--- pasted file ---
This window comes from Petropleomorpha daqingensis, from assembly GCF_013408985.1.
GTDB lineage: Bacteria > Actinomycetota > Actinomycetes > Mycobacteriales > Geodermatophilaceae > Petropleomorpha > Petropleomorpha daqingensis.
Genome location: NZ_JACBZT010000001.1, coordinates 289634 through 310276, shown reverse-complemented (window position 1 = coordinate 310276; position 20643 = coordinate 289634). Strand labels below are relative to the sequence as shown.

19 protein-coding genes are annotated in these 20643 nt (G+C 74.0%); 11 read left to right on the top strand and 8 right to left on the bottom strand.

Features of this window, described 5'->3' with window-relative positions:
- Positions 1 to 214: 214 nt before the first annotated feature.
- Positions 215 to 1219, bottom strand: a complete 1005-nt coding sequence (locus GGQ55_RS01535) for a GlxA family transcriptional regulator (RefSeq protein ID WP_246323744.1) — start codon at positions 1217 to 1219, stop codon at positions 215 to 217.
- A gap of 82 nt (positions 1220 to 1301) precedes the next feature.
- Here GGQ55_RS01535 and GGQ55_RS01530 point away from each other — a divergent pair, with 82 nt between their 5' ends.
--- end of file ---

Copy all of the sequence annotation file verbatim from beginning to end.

This window comes from Petropleomorpha daqingensis, from assembly GCF_013408985.1.
GTDB lineage: Bacteria > Actinomycetota > Actinomycetes > Mycobacteriales > Geodermatophilaceae > Petropleomorpha > Petropleomorpha daqingensis.
Genome location: NZ_JACBZT010000001.1, coordinates 289634 through 310276, shown reverse-complemented (window position 1 = coordinate 310276; position 20643 = coordinate 289634). Strand labels below are relative to the sequence as shown.

19 protein-coding genes are annotated in these 20643 nt (G+C 74.0%); 11 read left to right on the top strand and 8 right to left on the bottom strand.

Features of this window, described 5'->3' with window-relative positions:
- Positions 1 to 214: 214 nt before the first annotated feature.
- Positions 215 to 1219, bottom strand: a complete 1005-nt coding sequence (locus GGQ55_RS01535) for a GlxA family transcriptional regulator (RefSeq protein ID WP_246323744.1) — start codon at positions 1217 to 1219, stop codon at positions 215 to 217.
- A gap of 82 nt (positions 1220 to 1301) precedes the next feature.
- Here GGQ55_RS01535 and GGQ55_RS01530 point away from each other — a divergent pair, with 82 nt between their 5' ends.